The European court has supported mandatory pre-school vaccinations, but this does not mean they will be compulsory.
In its first judgment on compulsory childhood vaccination, the European Court of Human Rights (the Court) ruled that the vaccination duty imposed by the Czech State was not in contravention of the right to respect for private life as laid out in the European Convention on Human Rights (“Convention”). Moreover, the Court ruled that the measures adopted by the Czech authorities could be regarded as being “necessary in a democratic society”.
The ruling by the Court may set a precedent for member States to justify making policies regarding compulsory vaccinations if they so choose to do so. However, this does not mean that people in these States will be physically forced to be vaccinated.
In the Czech Republic, there is a statutory duty to vaccinate children against nine well-known diseases. While compliance with the legal duty cannot be physically imposed, parents who fail to comply with the same without good reason can be fined and non-vaccinated children are not accepted in nursery schools. Several families who decided against getting their children vaccinated, and who suffered the consequence of their non-compliance, lodged their applications at the Court citing that this legal duty is incompatible with their right to respect for their private life under Article 8 of the Convention.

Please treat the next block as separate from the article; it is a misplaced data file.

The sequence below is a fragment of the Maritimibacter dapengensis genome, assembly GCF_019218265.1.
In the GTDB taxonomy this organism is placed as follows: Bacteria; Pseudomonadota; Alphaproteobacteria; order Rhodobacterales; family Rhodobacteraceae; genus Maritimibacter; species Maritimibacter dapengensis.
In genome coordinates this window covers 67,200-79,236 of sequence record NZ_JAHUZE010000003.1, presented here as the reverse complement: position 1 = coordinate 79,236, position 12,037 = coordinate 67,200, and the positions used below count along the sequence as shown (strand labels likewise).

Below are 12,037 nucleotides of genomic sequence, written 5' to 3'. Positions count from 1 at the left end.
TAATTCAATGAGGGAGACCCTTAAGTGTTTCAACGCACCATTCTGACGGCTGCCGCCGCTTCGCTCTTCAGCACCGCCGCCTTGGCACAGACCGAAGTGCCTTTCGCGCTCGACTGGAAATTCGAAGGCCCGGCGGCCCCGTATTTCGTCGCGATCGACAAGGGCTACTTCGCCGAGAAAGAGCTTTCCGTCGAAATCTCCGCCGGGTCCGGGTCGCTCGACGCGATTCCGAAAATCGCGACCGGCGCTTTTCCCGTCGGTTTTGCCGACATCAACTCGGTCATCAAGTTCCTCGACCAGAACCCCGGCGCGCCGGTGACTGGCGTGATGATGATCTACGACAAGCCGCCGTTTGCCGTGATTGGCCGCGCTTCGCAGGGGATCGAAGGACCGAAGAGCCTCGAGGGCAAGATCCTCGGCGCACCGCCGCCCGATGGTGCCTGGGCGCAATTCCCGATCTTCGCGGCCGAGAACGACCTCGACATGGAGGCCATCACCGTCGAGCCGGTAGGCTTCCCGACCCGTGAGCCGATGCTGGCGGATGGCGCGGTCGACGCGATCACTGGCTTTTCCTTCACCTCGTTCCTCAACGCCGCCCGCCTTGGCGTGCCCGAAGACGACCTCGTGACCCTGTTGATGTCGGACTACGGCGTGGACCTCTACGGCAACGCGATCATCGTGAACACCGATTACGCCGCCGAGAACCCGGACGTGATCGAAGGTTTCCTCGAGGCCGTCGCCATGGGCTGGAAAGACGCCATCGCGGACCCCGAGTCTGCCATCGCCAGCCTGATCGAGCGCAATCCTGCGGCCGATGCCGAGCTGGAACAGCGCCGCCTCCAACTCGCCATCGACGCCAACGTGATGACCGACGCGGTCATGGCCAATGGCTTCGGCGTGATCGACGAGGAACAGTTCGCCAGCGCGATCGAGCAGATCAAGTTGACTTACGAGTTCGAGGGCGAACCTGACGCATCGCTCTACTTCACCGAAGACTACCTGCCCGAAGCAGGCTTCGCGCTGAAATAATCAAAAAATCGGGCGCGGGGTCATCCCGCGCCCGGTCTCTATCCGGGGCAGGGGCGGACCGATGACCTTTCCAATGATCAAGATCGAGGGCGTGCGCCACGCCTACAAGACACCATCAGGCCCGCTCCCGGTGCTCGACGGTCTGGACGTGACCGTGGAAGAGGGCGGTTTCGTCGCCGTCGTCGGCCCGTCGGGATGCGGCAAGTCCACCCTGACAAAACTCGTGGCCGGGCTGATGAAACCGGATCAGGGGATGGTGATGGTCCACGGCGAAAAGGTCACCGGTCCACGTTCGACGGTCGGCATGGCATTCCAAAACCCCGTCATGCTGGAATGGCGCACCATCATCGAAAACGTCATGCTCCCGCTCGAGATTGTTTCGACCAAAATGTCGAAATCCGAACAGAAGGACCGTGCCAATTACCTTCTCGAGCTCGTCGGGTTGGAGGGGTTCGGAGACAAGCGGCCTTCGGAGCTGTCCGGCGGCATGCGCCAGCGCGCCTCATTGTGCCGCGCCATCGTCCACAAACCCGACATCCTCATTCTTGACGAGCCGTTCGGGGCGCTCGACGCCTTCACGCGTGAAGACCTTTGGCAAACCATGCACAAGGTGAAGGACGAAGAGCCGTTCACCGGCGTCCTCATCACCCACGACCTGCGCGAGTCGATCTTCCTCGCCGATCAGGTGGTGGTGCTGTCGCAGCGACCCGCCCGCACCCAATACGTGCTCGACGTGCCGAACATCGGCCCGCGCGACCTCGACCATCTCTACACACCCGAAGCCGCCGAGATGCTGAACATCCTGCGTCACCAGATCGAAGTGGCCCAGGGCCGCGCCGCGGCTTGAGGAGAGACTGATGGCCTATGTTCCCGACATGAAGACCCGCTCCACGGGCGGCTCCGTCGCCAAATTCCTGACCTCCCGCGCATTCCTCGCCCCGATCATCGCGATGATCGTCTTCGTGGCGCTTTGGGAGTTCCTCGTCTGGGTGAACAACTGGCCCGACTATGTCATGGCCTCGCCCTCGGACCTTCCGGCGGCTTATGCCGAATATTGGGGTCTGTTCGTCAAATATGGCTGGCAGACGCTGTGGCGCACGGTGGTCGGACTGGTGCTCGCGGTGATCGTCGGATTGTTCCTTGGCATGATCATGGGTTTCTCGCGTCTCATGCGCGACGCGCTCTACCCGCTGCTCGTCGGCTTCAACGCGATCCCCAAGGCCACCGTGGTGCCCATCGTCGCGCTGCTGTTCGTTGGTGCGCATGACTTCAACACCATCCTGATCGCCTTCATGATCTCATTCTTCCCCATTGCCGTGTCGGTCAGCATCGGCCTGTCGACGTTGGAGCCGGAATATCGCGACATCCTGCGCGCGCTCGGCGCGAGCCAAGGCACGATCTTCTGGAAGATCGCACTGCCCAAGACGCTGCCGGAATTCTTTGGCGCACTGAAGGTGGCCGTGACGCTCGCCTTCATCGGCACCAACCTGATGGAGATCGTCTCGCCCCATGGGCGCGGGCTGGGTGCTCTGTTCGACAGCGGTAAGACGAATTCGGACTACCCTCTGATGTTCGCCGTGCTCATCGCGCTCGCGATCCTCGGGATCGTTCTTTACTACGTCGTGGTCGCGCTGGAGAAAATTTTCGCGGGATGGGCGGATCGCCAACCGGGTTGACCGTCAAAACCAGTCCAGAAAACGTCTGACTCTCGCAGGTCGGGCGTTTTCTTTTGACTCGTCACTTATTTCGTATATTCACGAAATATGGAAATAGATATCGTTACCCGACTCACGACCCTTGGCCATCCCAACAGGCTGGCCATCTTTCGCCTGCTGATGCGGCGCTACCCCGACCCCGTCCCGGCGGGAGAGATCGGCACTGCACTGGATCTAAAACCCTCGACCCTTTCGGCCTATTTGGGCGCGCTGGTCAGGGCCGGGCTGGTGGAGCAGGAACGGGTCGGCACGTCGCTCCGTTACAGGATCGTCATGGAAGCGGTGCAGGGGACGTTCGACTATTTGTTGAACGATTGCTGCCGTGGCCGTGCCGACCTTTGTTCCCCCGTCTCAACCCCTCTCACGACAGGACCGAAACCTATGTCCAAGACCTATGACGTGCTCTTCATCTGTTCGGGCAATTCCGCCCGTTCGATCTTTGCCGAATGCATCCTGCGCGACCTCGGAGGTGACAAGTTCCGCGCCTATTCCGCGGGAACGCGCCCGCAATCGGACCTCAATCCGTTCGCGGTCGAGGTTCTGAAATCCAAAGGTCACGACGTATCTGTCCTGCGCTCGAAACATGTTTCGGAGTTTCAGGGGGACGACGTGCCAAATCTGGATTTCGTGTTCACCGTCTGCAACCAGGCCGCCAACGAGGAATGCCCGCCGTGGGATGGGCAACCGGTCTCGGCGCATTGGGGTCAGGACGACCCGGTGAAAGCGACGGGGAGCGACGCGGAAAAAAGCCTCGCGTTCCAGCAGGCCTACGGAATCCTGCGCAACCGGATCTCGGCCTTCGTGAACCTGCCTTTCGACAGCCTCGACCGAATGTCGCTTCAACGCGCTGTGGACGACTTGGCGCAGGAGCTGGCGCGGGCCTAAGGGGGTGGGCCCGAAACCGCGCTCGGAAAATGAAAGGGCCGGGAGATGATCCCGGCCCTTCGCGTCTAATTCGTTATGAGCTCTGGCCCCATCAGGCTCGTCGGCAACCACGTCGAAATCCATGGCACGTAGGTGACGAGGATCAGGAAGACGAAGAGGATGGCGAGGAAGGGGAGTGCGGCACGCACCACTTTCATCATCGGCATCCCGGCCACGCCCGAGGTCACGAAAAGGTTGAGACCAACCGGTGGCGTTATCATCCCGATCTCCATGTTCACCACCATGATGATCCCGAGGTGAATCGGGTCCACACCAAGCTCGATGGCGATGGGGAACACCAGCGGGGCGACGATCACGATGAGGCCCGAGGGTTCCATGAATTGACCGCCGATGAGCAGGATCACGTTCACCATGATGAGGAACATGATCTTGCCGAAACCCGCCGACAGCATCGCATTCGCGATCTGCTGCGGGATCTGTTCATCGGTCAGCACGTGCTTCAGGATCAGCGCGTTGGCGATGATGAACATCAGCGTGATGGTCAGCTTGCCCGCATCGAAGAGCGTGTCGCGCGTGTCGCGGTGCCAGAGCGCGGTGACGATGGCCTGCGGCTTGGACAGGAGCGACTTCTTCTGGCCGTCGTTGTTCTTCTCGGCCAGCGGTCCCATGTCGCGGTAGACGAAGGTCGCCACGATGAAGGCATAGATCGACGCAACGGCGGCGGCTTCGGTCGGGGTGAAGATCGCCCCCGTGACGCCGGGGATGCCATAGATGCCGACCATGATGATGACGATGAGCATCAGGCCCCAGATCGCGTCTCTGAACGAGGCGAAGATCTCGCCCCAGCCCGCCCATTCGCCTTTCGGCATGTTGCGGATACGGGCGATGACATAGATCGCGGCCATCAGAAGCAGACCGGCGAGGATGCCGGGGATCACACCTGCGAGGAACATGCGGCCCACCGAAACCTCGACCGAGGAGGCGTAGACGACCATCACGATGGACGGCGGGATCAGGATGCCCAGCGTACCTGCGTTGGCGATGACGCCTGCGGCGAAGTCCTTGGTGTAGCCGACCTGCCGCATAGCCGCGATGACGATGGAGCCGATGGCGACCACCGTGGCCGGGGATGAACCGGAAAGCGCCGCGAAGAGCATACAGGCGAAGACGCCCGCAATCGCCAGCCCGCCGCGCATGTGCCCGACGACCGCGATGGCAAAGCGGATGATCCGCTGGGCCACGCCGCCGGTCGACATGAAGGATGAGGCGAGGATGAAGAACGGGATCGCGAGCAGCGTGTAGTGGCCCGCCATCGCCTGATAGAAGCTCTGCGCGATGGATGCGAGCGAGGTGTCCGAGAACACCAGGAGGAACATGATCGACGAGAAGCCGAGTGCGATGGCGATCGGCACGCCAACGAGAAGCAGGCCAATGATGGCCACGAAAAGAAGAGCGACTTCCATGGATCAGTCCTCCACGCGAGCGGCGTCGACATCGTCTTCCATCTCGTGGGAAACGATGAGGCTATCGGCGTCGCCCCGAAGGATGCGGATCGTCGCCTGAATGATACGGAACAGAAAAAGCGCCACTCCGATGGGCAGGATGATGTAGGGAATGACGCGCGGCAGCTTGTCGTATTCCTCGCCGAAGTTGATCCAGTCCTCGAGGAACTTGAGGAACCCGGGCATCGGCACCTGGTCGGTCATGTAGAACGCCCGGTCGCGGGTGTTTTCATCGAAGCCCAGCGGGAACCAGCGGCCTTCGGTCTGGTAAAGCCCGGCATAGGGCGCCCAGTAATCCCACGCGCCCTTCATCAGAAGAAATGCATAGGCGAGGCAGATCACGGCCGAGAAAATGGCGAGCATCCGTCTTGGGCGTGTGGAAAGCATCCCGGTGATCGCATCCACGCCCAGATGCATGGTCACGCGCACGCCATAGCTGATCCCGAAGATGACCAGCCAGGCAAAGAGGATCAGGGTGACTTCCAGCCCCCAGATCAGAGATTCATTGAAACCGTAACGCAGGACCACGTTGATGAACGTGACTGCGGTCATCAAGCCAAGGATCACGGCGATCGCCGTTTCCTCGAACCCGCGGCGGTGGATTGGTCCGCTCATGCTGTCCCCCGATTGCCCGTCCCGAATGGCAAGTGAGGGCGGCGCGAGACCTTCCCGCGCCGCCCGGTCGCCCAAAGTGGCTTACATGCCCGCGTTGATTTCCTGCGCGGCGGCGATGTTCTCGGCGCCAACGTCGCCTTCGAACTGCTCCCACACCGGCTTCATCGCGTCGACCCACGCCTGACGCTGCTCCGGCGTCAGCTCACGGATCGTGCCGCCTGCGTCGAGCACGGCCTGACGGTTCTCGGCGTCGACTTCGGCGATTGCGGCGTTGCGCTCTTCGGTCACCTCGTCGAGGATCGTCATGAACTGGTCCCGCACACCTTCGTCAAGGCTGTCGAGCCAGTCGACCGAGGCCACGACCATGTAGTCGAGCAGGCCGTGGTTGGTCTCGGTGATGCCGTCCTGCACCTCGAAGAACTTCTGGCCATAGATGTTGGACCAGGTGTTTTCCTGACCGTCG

The Court recognized that the objective of the Czech State was to protect against diseases that could pose a serious risk to health and protect the rights of others, noting that vaccination protects both, those who receive it and those who cannot be vaccinated for medical reasons and rely on herd immunity for protection against contagious diseases.
The Court acknowledged that the duty imposed by the Czech State was backed up by weighty public health rationale- in terms of vaccine efficacy, safety of childhood vaccination, and wanting to attain maximum vaccination coverage. The Court stated that vaccinations are of vital importance and called them “one of the most successful and cost-effective health interventions”. It held that States are obligated to place paramount importance on children’s best interests in all decisions concerning their health and development- and that the Czechs’ mandatory policy was reasonable in light of wanting to achieve an appropriate level of protection against serious diseases.
The Court attested that while compulsory vaccinations represent interference to physical integrity, they were proportional to the legitimate aims pursued by the Czech State. Ultimately, the Judges ruled 16-1, that the measures taken by the Czech State could be regarded as being “necessary in a democratic society”.
The judgment is binding on all member states. While all the applications were filed pre-pandemic, the judgment may have far-reaching outcomes.
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